Amsterdam through British eyes

How to cycle when you’re drunk


We’ve all been there. It’s already 4am and you’ve had one too many drinks in the bar. Now, you have four choices. You can either wait for the night bus, walk, get a taxi, or you can cycle tipsy and hope that you get home in one piece. Most people will attest to the fact that the night bus is a pain. It comes once every half an hour or so and it takes forever to get home. Taxi’s are too expensive (no, I am not paying 20 euro to get 5km away thanks), and walking – depending on how far away from home you are, is long and annoying, especially at 4am in the morning.

Of course cycling while you’re drunk is illegal, and the possibilities for getting injured are even higher (think concussions, broken limbs, and generally painful things). I recently saw a post advising against drink cycling, but the problem with telling people not to cycle when they’re tipsy/drunk, is that we are dealing with people whose judgement is impaired. Hello Amsterdam.

To reiterate, cycling while drunk is illegal (in case you weren’t sure already), so if you do something really stupid and cause an accident then you will be the one in trouble. However, if you’re going to cycle when you’re drunk I’ve put together some handy tips on how.

Cycle slower than you normally would: Many people have said to me when they cycle home drunk they feel like they are cycling really fast, when they are probably going slower than they normally would. Still. Slow. Down. Your reaction time is slower, so if you’re cycling at a normal pace the time it will take you to brake is going to be longer than if you were sober (obviously).

Don’t take anyone on the back or the front of your bike: This is a recipe for disaster – not only do you have to deal with your centre of balance, but add an extra person in and the possibilities for falling off are endless (especially if they are planning on running alongside you while you get moving and then hopping on the back). Don’t do it.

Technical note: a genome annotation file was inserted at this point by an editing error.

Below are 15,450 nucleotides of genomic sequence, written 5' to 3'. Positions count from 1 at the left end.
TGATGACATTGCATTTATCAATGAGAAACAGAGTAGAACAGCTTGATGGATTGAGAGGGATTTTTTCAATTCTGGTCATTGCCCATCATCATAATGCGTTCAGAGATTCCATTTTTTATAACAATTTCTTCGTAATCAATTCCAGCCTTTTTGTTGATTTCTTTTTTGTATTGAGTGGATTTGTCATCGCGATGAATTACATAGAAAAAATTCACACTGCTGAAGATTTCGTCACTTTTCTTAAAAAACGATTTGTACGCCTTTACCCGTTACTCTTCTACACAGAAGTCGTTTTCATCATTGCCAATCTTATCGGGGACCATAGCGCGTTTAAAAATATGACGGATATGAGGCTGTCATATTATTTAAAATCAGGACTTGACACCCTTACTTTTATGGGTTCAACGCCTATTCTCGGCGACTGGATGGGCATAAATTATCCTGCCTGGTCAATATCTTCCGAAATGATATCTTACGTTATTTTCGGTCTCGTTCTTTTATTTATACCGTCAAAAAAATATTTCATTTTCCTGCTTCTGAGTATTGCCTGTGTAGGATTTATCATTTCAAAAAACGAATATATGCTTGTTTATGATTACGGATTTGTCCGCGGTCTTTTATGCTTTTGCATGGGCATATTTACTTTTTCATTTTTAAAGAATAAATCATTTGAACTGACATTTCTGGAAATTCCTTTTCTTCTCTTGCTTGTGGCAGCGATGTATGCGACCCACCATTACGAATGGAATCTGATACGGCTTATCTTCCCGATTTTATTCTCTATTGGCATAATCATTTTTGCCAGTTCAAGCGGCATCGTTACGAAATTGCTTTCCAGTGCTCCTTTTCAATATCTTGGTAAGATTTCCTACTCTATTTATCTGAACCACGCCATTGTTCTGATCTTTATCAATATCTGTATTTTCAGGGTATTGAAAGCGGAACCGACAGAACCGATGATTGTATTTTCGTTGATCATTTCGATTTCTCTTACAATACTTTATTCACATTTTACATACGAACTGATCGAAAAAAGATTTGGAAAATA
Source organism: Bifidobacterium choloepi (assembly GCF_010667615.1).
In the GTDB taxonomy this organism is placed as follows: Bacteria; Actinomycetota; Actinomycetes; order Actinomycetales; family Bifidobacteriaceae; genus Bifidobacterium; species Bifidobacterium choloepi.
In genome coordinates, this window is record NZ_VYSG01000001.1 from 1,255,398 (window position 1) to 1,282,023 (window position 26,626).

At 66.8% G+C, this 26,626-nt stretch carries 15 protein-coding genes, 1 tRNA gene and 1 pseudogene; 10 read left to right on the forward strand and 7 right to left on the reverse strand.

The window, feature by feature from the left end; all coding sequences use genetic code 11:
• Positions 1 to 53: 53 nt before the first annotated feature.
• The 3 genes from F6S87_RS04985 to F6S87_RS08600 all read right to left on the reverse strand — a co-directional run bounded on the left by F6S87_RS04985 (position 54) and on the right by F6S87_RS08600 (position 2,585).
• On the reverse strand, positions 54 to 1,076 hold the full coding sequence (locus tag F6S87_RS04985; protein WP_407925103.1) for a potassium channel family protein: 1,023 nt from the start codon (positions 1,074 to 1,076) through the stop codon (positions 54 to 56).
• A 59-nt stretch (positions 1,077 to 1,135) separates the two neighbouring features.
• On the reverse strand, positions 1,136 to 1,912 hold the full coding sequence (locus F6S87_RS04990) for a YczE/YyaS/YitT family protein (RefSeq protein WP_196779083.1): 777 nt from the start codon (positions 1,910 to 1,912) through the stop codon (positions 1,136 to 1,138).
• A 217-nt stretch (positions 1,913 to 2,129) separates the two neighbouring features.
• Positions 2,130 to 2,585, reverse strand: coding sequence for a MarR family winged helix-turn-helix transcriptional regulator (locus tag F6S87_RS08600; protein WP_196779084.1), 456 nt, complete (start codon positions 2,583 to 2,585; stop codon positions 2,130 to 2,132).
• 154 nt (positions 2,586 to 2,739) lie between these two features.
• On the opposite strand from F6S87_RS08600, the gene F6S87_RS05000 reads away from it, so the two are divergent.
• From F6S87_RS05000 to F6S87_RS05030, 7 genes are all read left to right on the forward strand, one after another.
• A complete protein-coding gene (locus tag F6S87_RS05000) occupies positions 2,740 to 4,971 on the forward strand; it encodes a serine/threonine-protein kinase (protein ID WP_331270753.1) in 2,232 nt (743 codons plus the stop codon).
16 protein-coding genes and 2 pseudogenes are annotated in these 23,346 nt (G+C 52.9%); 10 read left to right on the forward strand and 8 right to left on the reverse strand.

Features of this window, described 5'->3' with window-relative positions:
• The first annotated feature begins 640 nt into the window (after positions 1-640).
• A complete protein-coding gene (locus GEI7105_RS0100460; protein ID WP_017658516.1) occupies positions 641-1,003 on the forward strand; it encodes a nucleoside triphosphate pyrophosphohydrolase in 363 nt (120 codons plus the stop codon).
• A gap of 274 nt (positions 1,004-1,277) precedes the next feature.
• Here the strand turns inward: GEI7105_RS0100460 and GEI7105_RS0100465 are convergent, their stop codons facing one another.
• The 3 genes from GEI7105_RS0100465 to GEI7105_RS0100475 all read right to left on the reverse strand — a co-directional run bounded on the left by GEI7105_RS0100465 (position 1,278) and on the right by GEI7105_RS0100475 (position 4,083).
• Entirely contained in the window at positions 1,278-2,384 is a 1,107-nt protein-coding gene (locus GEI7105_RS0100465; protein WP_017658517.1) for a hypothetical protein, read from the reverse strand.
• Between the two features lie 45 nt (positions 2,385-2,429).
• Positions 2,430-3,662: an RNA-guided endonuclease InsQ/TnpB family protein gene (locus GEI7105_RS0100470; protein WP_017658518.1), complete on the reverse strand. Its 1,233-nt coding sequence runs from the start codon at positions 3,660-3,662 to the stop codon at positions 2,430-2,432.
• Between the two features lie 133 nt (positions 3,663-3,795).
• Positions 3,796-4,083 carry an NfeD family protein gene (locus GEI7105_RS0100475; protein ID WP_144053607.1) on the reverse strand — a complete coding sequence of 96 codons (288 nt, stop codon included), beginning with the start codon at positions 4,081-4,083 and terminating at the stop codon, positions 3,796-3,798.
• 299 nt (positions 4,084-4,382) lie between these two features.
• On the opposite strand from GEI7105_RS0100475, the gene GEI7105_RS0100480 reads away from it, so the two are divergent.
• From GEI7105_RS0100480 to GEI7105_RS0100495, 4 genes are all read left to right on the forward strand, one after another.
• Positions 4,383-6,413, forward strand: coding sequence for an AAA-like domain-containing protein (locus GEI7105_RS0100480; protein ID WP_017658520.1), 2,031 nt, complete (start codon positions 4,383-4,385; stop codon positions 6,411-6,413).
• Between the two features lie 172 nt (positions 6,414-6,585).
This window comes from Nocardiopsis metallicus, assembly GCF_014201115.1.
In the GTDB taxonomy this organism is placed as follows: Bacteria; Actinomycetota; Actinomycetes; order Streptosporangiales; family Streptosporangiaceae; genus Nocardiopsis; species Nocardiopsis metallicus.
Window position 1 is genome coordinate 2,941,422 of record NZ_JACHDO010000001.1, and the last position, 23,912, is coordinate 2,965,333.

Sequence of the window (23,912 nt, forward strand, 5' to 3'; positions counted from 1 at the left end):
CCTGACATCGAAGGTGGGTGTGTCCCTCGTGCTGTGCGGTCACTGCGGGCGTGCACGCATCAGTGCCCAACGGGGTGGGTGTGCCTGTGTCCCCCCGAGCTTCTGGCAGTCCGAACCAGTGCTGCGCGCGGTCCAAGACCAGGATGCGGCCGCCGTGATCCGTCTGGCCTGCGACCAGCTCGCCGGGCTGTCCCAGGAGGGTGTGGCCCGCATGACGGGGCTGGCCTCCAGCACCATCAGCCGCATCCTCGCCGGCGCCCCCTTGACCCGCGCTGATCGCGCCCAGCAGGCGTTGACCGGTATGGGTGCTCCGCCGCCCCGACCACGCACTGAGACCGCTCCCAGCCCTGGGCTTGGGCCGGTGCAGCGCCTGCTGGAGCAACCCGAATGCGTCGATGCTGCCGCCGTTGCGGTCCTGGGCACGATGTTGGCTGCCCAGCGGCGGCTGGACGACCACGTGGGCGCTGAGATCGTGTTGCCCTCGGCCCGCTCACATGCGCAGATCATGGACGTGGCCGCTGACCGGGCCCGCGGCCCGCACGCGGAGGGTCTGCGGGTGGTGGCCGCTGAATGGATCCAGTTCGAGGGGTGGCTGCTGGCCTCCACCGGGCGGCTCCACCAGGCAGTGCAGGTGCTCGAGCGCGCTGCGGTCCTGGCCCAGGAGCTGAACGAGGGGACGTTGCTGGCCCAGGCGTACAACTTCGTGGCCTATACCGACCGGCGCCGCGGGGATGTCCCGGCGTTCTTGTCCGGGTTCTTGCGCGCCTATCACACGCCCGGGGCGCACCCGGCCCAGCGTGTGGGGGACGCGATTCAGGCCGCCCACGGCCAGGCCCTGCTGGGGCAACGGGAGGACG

Focus on the horizon regularly: This will help you to balance more effectively, but make sure the horzion isn’t your only focus – you need to pay as much attention as possible to other cyclists, cars and traffic lights. And make sure you don’t jump a red light either.

Forget cycling in icy or snowy conditions: Unless you want to give the pavement a kiss. Black ice is bad even when you’re not drinking. Pay for a taxi, wait for the bus, or walk.

Make sure your bell and lights are working: This goes hand in hand with the cycling slower. The more people that can see and hear you, the less likely you are to have an accident. You could also sing loudly, but that might invite unwanted attention from the police.

broken bike bell

Not a good bike bell to use to cycle when you’re drunk

Ladies, don’t cycle in heels unless you’re a pro at it when you’re sober: If you’re even a little bit tipsy and not very confident on heels you could get injured. (Yes, I did sprain my ankle while cycling home once, and it was really painful – I even had flat shoes in my bag).


This is a terrible idea

DISCLAIMER . If you do choose to cycle under the influence, I will not be held responsible for what happens. I do not claim to be giving legal, medical, or professional advice. The information I provide is for entertainment purposes only, so if you choose to use any of the information available on this site, you do so strictly at your own risk.




    Oh, I loved this article! I’m always the first one to get on my bike when going home from a party… It usually ends well, but last year I actually ended up in an river after cycling on a bridge. Luckily I got saved by a nearby hunk 🙂

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